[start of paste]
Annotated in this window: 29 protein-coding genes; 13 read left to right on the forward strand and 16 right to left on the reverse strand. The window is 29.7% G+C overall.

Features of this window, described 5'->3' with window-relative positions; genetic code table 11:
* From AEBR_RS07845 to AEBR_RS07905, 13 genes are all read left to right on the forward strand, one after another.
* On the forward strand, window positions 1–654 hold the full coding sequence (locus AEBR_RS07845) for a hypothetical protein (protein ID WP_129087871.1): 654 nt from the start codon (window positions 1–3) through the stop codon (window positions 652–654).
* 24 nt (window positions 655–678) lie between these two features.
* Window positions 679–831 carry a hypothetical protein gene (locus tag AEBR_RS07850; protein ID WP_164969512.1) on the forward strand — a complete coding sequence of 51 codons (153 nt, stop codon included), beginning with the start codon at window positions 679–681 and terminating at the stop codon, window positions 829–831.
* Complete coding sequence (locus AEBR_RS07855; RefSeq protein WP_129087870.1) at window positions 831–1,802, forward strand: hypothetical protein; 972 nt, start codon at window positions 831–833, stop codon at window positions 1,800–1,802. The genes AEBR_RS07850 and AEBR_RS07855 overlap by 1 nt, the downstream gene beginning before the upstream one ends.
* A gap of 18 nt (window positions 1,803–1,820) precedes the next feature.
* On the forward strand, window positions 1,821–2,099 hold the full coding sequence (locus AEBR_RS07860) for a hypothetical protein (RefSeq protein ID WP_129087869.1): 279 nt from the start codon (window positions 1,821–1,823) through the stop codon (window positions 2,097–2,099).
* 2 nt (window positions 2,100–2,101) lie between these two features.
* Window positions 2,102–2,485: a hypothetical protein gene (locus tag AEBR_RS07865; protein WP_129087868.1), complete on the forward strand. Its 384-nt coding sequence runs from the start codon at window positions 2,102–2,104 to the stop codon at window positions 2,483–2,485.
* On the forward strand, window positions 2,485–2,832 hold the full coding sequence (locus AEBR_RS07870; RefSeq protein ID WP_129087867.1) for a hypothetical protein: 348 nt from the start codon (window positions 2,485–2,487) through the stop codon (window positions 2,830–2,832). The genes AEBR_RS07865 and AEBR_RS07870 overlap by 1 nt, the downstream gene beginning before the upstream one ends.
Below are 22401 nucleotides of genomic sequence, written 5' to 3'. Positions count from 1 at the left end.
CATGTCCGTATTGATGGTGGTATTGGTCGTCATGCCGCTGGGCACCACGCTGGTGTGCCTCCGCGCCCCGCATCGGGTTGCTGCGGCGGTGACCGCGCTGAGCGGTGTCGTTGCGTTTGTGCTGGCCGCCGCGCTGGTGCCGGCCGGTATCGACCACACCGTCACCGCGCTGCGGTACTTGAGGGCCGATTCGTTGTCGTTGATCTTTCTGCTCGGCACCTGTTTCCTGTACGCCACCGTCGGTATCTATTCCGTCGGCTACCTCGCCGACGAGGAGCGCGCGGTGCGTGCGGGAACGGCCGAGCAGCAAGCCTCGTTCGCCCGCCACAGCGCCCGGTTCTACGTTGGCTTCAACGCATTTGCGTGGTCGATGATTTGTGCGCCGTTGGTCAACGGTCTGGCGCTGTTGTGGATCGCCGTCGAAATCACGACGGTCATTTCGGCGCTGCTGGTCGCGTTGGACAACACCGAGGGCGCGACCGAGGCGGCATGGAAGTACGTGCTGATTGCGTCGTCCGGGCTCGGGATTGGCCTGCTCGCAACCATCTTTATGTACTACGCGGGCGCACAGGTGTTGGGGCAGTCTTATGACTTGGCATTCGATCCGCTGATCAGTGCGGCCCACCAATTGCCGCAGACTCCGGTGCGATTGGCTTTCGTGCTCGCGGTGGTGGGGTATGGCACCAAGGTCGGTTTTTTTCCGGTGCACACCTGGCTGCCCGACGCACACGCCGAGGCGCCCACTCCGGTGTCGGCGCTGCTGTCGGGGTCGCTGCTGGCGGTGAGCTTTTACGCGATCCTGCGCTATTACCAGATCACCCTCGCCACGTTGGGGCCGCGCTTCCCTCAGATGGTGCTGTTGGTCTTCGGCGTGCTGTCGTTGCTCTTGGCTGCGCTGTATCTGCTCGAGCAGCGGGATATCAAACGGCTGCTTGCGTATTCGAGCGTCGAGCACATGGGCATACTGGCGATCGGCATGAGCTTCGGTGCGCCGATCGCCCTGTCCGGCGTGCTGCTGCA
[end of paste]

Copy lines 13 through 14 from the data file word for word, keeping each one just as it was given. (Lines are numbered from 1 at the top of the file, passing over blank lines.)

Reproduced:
Below are 22401 nucleotides of genomic sequence, written 5' to 3'. Positions count from 1 at the left end.
CATGTCCGTATTGATGGTGGTATTGGTCGTCATGCCGCTGGGCACCACGCTGGTGTGCCTCCGCGCCCCGCATCGGGTTGCTGCGGCGGTGACCGCGCTGAGCGGTGTCGTTGCGTTTGTGCTGGCCGCCGCGCTGGTGCCGGCCGGTATCGACCACACCGTCACCGCGCTGCGGTACTTGAGGGCCGATTCGTTGTCGTTGATCTTTCTGCTCGGCACCTGTTTCCTGTACGCCACCGTCGGTATCTATTCCGTCGGCTACCTCGCCGACGAGGAGCGCGCGGTGCGTGCGGGAACGGCCGAGCAGCAAGCCTCGTTCGCCCGCCACAGCGCCCGGTTCTACGTTGGCTTCAACGCATTTGCGTGGTCGATGATTTGTGCGCCGTTGGTCAACGGTCTGGCGCTGTTGTGGATCGCCGTCGAAATCACGACGGTCATTTCGGCGCTGCTGGTCGCGTTGGACAACACCGAGGGCGCGACCGAGGCGGCATGGAAGTACGTGCTGATTGCGTCGTCCGGGCTCGGGATTGGCCTGCTCGCAACCATCTTTATGTACTACGCGGGCGCACAGGTGTTGGGGCAGTCTTATGACTTGGCATTCGATCCGCTGATCAGTGCGGCCCACCAATTGCCGCAGACTCCGGTGCGATTGGCTTTCGTGCTCGCGGTGGTGGGGTATGGCACCAAGGTCGGTTTTTTTCCGGTGCACACCTGGCTGCCCGACGCACACGCCGAGGCGCCCACTCCGGTGTCGGCGCTGCTGTCGGGGTCGCTGCTGGCGGTGAGCTTTTACGCGATCCTGCGCTATTACCAGATCACCCTCGCCACGTTGGGGCCGCGCTTCCCTCAGATGGTGCTGTTGGTCTTCGGCGTGCTGTCGTTGCTCTTGGCTGCGCTGTATCTGCTCGAGCAGCGGGATATCAAACGGCTGCTTGCGTATTCGAGCGTCGAGCACATGGGCATACTGGCGATCGGCATGAGCTTCGGTGCGCCGATCGCCCTGTCCGGCGTGCTGCTGCA